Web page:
When Help Enterprises, the organisation responsible for managing the McIntyre Centre, announced the Pinjarra Hills centre’s unexpected closure due to operational difficulties, the local community was eager to see the organisation resurrected. A group of community members are now in the process of seeing what, if anything, can be done.
For nearly six decades, Help Enterprises has provided vital assisted therapy and support to disabled individuals, earning deep respect and admiration from the local community.
The McIntyre Centre had its humble beginnings at the home of Peter and June McIntyre in 1964, with the noble goal of aiding disabled individuals through horse-riding therapy. The program’s immense success soon necessitated a move to a 16-hectare site. For 53 years, it thrived, continuing its vital work until it was gifted to Help Enterprises in 2017.
Help Enterprises invested approximately $4 million in the school’s infrastructure and improvements after it took over operation six years ago. At its peak, the Centre was said to have had a stable of nearly 40 horses, with around 16 programs weekly.
Despite these efforts, the organisation revealed that it was costing them around $700,000 per month to keep the school running, with funding from the National Disability Insurance Scheme falling short.
The situation has been further exacerbated by a dramatic decline in the number of annual rides provided, plummeting from 7,500 when Help Enterprises took over to a mere 2,800.
Help Enterprises has contacted the previous owners of the horses, some of whom have expressed interest to take them back. Two of the older ones are being rehomed with former McIntyre staff members.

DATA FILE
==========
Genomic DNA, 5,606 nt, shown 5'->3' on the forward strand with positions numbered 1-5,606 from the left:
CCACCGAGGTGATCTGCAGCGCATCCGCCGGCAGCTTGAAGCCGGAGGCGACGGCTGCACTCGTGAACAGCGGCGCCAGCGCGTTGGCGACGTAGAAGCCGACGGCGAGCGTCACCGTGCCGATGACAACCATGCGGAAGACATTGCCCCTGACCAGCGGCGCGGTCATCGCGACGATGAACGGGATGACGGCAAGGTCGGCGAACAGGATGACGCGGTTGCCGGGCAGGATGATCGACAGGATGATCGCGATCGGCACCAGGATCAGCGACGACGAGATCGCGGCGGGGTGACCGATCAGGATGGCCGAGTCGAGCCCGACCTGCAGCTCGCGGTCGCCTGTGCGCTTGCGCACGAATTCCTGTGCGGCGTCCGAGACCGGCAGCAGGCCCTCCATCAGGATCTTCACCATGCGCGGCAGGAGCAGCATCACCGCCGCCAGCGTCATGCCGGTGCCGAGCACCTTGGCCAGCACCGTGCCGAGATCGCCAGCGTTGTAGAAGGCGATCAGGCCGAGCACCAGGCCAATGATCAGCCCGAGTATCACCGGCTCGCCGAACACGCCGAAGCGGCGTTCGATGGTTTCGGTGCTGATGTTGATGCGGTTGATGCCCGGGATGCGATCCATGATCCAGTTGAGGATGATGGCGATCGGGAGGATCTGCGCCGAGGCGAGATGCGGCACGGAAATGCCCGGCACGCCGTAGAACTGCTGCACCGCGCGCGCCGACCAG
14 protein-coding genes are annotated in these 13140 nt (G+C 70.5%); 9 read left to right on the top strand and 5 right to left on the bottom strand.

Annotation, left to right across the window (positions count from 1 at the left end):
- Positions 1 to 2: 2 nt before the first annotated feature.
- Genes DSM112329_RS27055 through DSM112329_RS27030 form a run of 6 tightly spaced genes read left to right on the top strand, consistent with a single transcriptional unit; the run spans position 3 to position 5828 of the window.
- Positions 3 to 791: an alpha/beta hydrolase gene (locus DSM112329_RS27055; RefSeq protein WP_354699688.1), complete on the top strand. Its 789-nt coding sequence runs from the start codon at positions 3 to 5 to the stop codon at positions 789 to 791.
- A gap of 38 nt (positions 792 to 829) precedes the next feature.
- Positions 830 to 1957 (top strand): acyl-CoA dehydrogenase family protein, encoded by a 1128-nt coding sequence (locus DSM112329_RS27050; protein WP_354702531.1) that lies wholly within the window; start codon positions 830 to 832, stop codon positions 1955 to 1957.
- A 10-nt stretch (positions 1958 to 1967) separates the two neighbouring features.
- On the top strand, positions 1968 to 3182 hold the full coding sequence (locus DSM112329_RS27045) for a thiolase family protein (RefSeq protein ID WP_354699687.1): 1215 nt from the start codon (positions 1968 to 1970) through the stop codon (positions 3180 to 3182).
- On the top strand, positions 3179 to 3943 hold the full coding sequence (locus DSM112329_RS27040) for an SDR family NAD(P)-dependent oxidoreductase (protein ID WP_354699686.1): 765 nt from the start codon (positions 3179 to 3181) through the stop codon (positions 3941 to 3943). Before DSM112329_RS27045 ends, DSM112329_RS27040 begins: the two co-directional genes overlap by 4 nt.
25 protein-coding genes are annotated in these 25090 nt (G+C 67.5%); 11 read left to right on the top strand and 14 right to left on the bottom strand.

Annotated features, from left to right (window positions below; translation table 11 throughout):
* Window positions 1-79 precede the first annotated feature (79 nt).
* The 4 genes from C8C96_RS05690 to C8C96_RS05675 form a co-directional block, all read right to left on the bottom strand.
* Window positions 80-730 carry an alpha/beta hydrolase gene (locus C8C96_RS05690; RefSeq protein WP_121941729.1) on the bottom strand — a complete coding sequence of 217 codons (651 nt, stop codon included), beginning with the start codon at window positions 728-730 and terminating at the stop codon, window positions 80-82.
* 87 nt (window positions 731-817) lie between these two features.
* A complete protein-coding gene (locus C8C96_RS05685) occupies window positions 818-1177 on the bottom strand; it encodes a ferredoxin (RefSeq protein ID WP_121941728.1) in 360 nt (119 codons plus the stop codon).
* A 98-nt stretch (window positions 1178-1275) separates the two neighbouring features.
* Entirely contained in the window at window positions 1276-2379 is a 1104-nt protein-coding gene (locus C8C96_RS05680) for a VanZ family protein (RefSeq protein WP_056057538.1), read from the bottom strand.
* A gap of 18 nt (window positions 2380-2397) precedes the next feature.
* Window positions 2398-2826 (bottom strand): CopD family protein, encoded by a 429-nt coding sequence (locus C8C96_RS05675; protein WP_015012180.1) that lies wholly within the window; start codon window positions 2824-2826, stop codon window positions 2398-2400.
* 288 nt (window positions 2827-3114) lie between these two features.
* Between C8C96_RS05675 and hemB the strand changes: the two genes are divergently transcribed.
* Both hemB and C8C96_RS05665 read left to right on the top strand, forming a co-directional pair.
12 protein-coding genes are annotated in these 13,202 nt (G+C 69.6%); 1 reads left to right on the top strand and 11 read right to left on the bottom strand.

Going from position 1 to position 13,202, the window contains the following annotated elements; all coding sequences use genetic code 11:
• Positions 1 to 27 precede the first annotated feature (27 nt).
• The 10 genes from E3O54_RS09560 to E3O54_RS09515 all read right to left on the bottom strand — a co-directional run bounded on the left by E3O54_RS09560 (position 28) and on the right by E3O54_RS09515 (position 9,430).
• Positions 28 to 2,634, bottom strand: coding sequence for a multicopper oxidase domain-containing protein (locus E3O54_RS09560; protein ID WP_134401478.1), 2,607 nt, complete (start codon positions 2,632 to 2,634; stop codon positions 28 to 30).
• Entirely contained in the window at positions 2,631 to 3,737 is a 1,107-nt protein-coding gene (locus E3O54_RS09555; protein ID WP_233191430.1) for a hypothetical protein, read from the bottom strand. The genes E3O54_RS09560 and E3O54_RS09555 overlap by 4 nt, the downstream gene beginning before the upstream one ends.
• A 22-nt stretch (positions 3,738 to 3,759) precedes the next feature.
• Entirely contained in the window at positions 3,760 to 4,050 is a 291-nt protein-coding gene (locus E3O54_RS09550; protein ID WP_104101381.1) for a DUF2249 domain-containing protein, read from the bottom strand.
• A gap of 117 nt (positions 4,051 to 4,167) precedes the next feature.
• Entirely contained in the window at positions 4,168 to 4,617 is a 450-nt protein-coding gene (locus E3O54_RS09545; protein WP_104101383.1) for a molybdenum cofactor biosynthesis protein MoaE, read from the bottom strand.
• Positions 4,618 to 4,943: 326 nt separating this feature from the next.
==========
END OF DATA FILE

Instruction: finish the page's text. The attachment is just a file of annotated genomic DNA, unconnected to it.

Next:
Help Enterprises has also initiated the process of selling the other horses, raising concerns about the future of the centre’s assets.
A committed group of community members formed a steering committee to strategise the revival of the McIntyre Centre. They are working on a proposal to present to Help Enterprises, despite the organisation’s reluctance to comment or respond.
Mr. John Williams, the President of the Lions Club of Brisbane West, conveyed the community’s desire to see the McIntyre Centre restored as a community asset.
He underscored its significance to the disabled community and various other local groups, highlighting the urgency of its revival and likening its absence to a deeply felt loss.
Whilst Help Enterprises has not been forthcoming with details about the Deed of Gift, Queensland University Law Professor Ross Grantham sees potential solutions. If the Deed of Gift permits amendments, court involvement might not be necessary. Alternatively, transferring ownership of the organisation to another charitable entity could be a better alternative.